Zero tolerance, Dallas-style, has been in effect for two months for many dioceses and the results are starting to come in. What they show is that fixing the cover-up of priests' abuse of minors is best handled with prudence and care — more prudence and care, perhaps, than the bishops' June 14 Dallas meeting allowed.

The policy has not been a total disaster. In many cases, it has done exactly what its supporters hoped: driven from ministry men who have no business being there — men who have abused minors, scarring them emotionally for life, and causing grave scandal.

But it has also “zeroed out” some priests who could be doing great good in their ministries — men like those cited in our Page One story this week. One was guilty as a teen-ager of indecent exposure. Decades later he became Catholic; still later he became a priest. But all of a sudden, the long-ago incident is enough to remove him from ministry. Another priest was apparently “zeroed out” because, while an 18-year-old seminarian on leave, he had an affair with a 16-year-old girl. He told his rector about the incident, which put it on his record and has now, years later, caused his dismissal.

Incidents like these have sparked protests in parishes. Parishioners understand the need to remove priests who pose a danger to minors. They are questioning what good is served by removing those who don't.

The bishops' conference leaders themselves admitted the Dallas meeting alone did not give them enough time to achieve a better solution than they did, but it was necessary to produce something in order to appease hostile media and an anxious public. It couldn't even attempt to address the root cases of the abuse cover-up.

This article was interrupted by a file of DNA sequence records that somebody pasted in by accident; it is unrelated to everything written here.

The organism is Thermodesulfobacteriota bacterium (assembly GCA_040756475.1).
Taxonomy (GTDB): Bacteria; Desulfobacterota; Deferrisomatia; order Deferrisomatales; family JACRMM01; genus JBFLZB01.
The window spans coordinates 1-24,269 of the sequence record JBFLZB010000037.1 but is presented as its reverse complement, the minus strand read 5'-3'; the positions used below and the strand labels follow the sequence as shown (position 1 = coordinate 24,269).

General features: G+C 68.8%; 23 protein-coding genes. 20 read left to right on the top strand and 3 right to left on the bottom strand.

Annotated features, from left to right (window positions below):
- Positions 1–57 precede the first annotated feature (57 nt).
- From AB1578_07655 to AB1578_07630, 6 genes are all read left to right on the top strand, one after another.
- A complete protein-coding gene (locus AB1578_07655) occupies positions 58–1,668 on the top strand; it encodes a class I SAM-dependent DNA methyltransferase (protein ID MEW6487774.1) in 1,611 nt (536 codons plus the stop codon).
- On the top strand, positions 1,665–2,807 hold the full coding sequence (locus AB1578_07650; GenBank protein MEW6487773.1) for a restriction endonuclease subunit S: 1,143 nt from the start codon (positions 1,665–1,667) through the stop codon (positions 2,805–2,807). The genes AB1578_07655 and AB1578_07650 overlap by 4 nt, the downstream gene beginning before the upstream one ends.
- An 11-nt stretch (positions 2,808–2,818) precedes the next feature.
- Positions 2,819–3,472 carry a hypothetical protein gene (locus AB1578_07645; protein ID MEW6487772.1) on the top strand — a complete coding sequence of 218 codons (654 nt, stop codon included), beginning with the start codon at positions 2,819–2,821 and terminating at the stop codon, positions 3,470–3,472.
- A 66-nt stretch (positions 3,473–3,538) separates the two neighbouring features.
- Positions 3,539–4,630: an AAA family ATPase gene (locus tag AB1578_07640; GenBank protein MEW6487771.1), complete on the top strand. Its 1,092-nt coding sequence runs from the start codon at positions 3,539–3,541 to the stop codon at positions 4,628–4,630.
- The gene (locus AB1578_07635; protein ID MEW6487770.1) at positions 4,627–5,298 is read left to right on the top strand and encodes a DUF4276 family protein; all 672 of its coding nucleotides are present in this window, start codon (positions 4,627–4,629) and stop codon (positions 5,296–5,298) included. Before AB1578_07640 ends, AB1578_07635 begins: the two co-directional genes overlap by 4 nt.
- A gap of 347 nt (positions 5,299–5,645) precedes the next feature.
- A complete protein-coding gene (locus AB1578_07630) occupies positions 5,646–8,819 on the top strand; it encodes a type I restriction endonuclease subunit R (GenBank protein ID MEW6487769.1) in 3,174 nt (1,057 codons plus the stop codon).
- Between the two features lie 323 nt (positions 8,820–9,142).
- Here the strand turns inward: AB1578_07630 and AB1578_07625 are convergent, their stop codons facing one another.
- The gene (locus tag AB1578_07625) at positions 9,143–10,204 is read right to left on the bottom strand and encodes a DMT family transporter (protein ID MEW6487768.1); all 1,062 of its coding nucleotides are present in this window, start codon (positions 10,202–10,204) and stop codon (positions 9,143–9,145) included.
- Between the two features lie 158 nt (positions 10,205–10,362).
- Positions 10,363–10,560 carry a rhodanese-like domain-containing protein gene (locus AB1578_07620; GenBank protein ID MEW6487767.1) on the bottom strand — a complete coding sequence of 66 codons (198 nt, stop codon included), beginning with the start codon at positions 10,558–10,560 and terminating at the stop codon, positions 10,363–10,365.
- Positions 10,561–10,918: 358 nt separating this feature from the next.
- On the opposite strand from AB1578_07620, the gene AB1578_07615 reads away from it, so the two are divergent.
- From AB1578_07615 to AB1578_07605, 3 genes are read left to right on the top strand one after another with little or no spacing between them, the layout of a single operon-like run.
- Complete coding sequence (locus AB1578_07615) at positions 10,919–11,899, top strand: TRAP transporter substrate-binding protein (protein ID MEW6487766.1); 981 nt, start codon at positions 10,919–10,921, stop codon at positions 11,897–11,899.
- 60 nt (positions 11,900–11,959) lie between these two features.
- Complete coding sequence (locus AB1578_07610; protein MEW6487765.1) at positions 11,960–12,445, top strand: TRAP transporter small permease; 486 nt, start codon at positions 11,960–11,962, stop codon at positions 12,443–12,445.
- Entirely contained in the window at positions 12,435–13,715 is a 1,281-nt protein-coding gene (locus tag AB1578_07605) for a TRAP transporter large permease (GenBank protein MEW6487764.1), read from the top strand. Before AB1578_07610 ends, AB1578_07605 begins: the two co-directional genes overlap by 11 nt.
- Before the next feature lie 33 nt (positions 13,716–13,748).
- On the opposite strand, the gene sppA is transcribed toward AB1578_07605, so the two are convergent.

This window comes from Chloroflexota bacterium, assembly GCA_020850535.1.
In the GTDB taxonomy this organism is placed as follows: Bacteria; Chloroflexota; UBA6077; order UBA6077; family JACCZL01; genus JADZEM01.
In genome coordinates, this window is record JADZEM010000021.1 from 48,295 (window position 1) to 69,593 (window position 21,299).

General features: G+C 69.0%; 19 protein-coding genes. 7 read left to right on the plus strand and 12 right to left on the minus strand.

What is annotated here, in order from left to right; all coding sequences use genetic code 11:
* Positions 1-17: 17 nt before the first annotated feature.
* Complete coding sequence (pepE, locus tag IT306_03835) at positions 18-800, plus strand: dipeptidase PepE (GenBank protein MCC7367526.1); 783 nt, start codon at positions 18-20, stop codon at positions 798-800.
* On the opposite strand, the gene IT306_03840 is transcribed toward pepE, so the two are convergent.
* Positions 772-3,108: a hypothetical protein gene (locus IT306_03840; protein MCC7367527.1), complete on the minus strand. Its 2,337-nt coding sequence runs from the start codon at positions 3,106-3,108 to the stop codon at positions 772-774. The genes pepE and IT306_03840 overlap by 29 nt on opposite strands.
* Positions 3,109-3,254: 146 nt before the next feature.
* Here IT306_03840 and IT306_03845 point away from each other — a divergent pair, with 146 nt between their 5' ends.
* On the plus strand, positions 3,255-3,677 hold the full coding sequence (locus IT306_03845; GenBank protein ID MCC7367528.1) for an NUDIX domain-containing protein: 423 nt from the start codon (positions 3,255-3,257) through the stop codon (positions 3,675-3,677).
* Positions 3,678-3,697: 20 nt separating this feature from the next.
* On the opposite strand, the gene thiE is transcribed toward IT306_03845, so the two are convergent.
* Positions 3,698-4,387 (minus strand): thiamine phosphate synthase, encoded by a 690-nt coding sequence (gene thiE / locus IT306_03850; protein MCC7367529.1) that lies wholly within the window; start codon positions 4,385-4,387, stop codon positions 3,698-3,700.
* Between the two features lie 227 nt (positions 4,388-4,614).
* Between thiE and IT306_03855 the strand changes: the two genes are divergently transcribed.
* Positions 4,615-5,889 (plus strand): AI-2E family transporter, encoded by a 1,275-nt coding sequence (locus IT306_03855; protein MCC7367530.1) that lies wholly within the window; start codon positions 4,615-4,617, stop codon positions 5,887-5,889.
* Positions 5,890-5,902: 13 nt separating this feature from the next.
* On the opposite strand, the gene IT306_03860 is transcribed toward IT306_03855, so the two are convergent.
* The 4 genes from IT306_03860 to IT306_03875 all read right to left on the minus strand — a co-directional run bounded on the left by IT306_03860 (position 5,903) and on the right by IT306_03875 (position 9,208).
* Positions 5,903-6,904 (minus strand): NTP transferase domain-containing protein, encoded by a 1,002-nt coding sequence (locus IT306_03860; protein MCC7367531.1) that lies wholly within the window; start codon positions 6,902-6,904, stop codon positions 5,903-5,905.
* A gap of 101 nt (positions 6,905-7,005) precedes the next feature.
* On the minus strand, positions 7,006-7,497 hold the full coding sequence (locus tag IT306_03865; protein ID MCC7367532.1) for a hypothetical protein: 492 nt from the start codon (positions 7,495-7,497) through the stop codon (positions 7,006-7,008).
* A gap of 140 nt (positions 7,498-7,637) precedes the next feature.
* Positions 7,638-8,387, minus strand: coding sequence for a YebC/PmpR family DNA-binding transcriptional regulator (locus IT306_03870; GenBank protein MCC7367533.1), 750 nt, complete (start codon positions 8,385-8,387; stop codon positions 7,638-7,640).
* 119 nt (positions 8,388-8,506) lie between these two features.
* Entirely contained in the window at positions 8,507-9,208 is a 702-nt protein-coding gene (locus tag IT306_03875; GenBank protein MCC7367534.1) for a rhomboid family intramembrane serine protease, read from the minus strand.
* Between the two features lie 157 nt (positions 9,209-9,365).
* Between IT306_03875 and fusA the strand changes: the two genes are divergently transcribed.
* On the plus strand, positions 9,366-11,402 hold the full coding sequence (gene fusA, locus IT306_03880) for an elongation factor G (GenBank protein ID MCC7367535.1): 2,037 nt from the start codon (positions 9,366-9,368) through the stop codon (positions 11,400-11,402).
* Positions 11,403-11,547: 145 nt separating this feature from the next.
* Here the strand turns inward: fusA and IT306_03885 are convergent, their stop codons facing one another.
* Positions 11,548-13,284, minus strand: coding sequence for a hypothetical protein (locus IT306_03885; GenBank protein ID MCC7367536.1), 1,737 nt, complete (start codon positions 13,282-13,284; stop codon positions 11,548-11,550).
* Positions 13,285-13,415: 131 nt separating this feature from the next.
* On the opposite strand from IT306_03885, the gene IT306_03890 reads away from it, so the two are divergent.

This brought us the spectacle of bishops telling the meeting they disagreed with the policy but suggesting their brother bishops vote for it anyway.

The bishops' conference is a consensus-forming instrument. The way it works, through committees, produces documents that most bishops can agree with, or at least live with. This can be effective at showing a common purpose and a shared good will on the part of bishops, but it discourages nuance — and courage — in its answers to complicated questions. Individual bishops' ideas, no matter how weighty, come across as nitpicking when they are raised at such a meeting.

It is no place, as one archbishop put it, “to do theology.”

How can the bishops form a better policy — one that is harder on root causes and less prone to a “shoot-first, ask-questions-later” approach?

A plenary council would seem to be the best way. Some 50 bishops have signed on to one proposal for such a council. There is no need for enthusiasts of the workings of the bishops' conference to get defensive over the proposal to handle the abuse cover-up crisis with a council. The approach of the U.S. bishops' conference can work well in many circumstances, but it has patently and publicly failed in this extraordinary circumstance.

A plenary council would allow the kind of input from bishops and representatives from the wider Church that generated such energy and enthusiasm at Vatican II.

Vatican II worked because it allowed for wide-ranging input from bishops around the world in a way that was not dominated and controlled by powerful committee chairmen. What the Church in the United States needs now is wide-ranging input from bishops across the country to address the fundamental issues at play in the scandal.